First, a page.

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Pentagon halts flight training for all 850 Saudi military personnel in the US: report

Defense Secretary Mark T. Esper addresses the Reagan National Defense Forum, at the Ronald Reagan Presidential Library, Simi Valley, California, Dec. 7, 2019. (DoD photo by Lisa Ferdinando)
December 10, 2019

Secretary of Defense Mark Esper has ordered a military-wide halt on all flight training for 852 Saudi Arabian military members training in the U.S., a new report says.

Esper issued the order in a memo to Pentagon leaders, which was revealed late Tuesday, and also ordered a stronger vetting process for foreign military students who come to the U.S. for training, as well as a formal review of that process, which must be concluded in 10 days, ABC News reported exclusively.

“I direct the Under Secretary of Defense for Intelligence (USD(I)) to take immediate steps to strengthen personnel vetting for International Military Students (IMS), and to complete a review within 10 days of policies and procedures for screening foreign students and granting access to our bases,” Esper said in the memo, which was obtained by ABC News.

“These efforts will seek to more closely align IMS vetting procedures with those we apply to U.S. personnel,” Esper added. “With respect to specific training programs and personnel under their cognizance, the Secretaries of the Military Departments may take additional security measures as they see fit.”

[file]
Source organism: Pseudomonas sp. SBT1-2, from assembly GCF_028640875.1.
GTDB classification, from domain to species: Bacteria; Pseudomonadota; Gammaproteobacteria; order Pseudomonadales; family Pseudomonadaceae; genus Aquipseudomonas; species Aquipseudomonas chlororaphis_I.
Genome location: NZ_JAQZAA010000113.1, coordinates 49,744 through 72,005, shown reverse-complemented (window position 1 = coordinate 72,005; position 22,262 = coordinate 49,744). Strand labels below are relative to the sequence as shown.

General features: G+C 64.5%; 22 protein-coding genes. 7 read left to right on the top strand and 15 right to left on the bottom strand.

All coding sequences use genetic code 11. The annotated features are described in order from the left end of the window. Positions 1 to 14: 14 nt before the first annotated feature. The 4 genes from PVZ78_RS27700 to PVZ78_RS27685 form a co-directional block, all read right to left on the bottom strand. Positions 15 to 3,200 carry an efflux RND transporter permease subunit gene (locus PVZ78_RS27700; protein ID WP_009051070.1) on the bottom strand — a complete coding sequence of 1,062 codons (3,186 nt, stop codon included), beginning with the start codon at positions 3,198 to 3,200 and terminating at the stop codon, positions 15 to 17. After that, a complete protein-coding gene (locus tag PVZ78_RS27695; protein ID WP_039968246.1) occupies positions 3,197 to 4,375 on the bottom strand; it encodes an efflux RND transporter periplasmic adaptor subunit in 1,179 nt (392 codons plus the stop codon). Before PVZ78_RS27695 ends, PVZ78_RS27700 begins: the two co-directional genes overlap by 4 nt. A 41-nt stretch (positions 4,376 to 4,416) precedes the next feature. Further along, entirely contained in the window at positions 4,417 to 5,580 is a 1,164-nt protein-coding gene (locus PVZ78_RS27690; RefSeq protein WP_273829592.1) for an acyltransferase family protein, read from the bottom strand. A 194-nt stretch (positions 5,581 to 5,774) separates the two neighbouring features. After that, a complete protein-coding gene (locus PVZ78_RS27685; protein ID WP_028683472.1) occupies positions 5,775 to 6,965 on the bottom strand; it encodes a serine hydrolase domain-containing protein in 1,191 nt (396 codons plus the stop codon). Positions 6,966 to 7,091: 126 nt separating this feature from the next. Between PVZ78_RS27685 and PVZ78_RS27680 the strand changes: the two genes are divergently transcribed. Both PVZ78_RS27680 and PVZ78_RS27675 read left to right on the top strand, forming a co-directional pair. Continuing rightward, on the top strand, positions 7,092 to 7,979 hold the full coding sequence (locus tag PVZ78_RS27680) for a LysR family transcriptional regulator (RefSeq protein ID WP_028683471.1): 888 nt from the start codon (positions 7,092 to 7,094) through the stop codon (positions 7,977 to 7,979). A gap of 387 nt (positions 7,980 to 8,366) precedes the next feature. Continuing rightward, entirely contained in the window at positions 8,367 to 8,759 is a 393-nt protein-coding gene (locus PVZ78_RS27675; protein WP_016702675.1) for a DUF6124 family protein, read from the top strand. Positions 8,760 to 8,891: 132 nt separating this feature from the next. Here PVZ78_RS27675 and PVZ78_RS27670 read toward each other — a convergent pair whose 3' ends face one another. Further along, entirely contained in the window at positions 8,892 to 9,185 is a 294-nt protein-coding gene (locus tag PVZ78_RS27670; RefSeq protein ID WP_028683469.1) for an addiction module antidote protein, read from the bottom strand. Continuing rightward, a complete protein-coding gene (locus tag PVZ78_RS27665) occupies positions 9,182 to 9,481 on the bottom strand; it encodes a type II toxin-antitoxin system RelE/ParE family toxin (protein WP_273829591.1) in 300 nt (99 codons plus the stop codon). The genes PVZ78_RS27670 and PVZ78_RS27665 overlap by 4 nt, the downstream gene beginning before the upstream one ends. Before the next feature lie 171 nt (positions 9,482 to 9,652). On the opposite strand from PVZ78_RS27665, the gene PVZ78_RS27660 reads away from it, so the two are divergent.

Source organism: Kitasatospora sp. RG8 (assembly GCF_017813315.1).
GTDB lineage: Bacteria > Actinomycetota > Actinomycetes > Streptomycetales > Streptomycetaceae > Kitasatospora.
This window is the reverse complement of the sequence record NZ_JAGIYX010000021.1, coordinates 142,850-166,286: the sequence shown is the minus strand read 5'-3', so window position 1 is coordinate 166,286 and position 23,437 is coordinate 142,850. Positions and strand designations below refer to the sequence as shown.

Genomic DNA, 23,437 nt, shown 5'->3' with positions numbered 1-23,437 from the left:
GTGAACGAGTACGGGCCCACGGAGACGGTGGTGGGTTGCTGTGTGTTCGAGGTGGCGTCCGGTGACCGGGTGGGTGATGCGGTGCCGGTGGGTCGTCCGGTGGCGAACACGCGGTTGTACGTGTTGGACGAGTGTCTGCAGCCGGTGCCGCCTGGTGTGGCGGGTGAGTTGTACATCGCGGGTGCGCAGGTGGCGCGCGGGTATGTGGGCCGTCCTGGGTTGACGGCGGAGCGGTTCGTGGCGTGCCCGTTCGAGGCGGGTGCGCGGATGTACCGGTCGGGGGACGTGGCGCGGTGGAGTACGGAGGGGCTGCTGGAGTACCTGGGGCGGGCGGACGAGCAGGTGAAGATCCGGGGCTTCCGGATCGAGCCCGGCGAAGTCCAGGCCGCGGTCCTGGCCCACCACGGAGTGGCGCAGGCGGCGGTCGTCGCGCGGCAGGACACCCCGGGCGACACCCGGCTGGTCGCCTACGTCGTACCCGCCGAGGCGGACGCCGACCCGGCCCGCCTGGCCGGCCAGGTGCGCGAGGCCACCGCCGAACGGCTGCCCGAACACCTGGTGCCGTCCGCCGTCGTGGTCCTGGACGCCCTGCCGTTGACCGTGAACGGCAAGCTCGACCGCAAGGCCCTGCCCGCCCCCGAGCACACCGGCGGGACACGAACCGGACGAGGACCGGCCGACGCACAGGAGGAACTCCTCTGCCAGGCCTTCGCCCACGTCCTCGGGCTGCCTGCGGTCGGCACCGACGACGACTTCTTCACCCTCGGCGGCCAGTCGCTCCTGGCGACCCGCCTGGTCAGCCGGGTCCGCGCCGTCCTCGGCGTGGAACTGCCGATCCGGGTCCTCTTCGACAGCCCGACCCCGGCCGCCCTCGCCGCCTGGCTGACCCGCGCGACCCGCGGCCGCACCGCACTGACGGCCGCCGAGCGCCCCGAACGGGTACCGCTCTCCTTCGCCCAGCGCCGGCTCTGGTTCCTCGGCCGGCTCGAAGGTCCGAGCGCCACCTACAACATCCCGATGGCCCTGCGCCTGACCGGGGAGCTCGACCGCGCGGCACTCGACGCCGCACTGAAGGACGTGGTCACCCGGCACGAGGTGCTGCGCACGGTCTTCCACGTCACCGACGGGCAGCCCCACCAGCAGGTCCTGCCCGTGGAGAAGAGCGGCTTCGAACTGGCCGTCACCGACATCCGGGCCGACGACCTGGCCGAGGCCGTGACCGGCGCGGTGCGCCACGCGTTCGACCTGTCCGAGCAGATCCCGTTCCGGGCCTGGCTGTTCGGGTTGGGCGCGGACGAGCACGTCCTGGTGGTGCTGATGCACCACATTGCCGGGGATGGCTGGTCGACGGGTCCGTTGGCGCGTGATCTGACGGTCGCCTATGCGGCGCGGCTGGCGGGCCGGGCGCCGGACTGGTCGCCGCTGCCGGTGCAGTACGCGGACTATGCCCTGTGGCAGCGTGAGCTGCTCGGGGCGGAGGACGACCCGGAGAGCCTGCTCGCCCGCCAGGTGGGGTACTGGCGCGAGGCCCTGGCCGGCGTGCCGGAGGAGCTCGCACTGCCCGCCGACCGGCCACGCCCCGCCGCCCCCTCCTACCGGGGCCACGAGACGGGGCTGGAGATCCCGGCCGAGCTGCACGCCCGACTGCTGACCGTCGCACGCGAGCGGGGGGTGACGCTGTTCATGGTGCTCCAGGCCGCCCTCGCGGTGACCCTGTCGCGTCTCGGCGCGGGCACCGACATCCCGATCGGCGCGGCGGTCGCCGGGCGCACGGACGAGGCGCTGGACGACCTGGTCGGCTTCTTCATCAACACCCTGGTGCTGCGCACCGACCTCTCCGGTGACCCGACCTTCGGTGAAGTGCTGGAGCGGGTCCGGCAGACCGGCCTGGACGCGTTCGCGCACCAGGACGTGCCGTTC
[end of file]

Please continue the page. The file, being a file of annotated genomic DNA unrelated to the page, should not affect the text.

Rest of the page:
The move is part of “a safety stand-down and operational pause” across the U.S. military.

Earlier on Tuesday, the U.S. Navy independently suspended flight training for at least 300 Saudi Arabian students.

More than 300 Saudi Arabian students currently training at three Florida military bases are indefinitely suspended from flight training, Navy Cmdr. Clay Doss confirmed to The Associated Press.

The suspension affects 140 students at Pensacola Naval Air Station, 35 at Whiting Field, and 128 at Naval Air Station Mayport.

Classroom training will resume this week, and students other than Saudi Arabian students will resume flight training.

The Pensacola base is considered “the Cradle of Naval Aviation” where all flight training begins, according to the Navy.

The suspension comes four days after the death of three NAS Pensacola aviation students in the Dec. 6 attack carried out by Royal Saudi Air Force 2nd Lt. Mohammed Saeed Alshamrani, a pilot who was one of approximately 200 foreign military members training at the base, Reuters reported.

Escambia County Sheriff deputies responded to the incident and confronted Alshamrani after receiving details of his location from a dying victim, Ensign Joshua Kaleb Watson, who was shot five times.

Deputies engaged in a firefight with Alshamrani, killing him and leaving one deputy with a gunshot wound to the arm, and the other deputy with a gunshot wound to the knee.